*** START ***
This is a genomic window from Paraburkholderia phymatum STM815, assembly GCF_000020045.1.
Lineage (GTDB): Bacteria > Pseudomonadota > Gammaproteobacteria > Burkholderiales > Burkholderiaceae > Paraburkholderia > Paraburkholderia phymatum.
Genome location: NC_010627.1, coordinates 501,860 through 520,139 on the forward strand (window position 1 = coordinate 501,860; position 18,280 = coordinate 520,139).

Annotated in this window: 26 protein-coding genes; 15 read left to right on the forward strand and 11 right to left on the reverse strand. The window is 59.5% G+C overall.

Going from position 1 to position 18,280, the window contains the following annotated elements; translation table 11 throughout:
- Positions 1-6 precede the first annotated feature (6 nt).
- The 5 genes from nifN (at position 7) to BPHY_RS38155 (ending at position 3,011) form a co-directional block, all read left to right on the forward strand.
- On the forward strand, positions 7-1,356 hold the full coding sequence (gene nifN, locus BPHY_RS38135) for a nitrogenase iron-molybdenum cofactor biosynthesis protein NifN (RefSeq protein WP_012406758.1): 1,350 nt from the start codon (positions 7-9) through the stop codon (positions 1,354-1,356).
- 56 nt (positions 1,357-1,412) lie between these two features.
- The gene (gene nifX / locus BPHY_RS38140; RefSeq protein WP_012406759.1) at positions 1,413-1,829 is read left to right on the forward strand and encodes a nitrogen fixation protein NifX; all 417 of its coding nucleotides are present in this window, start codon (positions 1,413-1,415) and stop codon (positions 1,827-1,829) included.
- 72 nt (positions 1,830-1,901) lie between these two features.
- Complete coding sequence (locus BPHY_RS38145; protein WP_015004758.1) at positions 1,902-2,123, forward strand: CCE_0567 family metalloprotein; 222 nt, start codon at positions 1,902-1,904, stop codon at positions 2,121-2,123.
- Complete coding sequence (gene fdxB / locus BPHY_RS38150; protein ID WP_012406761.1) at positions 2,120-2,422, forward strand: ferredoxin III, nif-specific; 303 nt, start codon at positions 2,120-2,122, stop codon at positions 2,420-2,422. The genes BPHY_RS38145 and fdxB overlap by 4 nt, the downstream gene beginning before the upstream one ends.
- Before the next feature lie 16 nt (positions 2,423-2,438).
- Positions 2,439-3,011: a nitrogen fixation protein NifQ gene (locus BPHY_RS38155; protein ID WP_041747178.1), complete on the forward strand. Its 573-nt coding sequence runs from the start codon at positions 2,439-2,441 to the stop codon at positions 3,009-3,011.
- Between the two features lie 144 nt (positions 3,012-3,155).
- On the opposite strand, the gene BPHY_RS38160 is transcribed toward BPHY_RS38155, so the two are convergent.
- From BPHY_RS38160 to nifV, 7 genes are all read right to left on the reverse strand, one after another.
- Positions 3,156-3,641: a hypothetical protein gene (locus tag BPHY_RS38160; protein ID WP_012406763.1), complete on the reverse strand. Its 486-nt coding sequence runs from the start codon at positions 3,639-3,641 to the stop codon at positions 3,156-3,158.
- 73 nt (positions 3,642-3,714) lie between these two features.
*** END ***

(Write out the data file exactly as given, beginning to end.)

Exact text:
This is a genomic window from Paraburkholderia phymatum STM815, assembly GCF_000020045.1.
Lineage (GTDB): Bacteria > Pseudomonadota > Gammaproteobacteria > Burkholderiales > Burkholderiaceae > Paraburkholderia > Paraburkholderia phymatum.
Genome location: NC_010627.1, coordinates 501,860 through 520,139 on the forward strand (window position 1 = coordinate 501,860; position 18,280 = coordinate 520,139).

Annotated in this window: 26 protein-coding genes; 15 read left to right on the forward strand and 11 right to left on the reverse strand. The window is 59.5% G+C overall.

Going from position 1 to position 18,280, the window contains the following annotated elements; translation table 11 throughout:
- Positions 1-6 precede the first annotated feature (6 nt).
- The 5 genes from nifN (at position 7) to BPHY_RS38155 (ending at position 3,011) form a co-directional block, all read left to right on the forward strand.
- On the forward strand, positions 7-1,356 hold the full coding sequence (gene nifN, locus BPHY_RS38135) for a nitrogenase iron-molybdenum cofactor biosynthesis protein NifN (RefSeq protein WP_012406758.1): 1,350 nt from the start codon (positions 7-9) through the stop codon (positions 1,354-1,356).
- 56 nt (positions 1,357-1,412) lie between these two features.
- The gene (gene nifX / locus BPHY_RS38140; RefSeq protein WP_012406759.1) at positions 1,413-1,829 is read left to right on the forward strand and encodes a nitrogen fixation protein NifX; all 417 of its coding nucleotides are present in this window, start codon (positions 1,413-1,415) and stop codon (positions 1,827-1,829) included.
- 72 nt (positions 1,830-1,901) lie between these two features.
- Complete coding sequence (locus BPHY_RS38145; protein WP_015004758.1) at positions 1,902-2,123, forward strand: CCE_0567 family metalloprotein; 222 nt, start codon at positions 1,902-1,904, stop codon at positions 2,121-2,123.
- Complete coding sequence (gene fdxB / locus BPHY_RS38150; protein ID WP_012406761.1) at positions 2,120-2,422, forward strand: ferredoxin III, nif-specific; 303 nt, start codon at positions 2,120-2,122, stop codon at positions 2,420-2,422. The genes BPHY_RS38145 and fdxB overlap by 4 nt, the downstream gene beginning before the upstream one ends.
- Before the next feature lie 16 nt (positions 2,423-2,438).
- Positions 2,439-3,011: a nitrogen fixation protein NifQ gene (locus BPHY_RS38155; protein ID WP_041747178.1), complete on the forward strand. Its 573-nt coding sequence runs from the start codon at positions 2,439-2,441 to the stop codon at positions 3,009-3,011.
- Between the two features lie 144 nt (positions 3,012-3,155).
- On the opposite strand, the gene BPHY_RS38160 is transcribed toward BPHY_RS38155, so the two are convergent.
- From BPHY_RS38160 to nifV, 7 genes are all read right to left on the reverse strand, one after another.
- Positions 3,156-3,641: a hypothetical protein gene (locus tag BPHY_RS38160; protein ID WP_012406763.1), complete on the reverse strand. Its 486-nt coding sequence runs from the start codon at positions 3,639-3,641 to the stop codon at positions 3,156-3,158.
- 73 nt (positions 3,642-3,714) lie between these two features.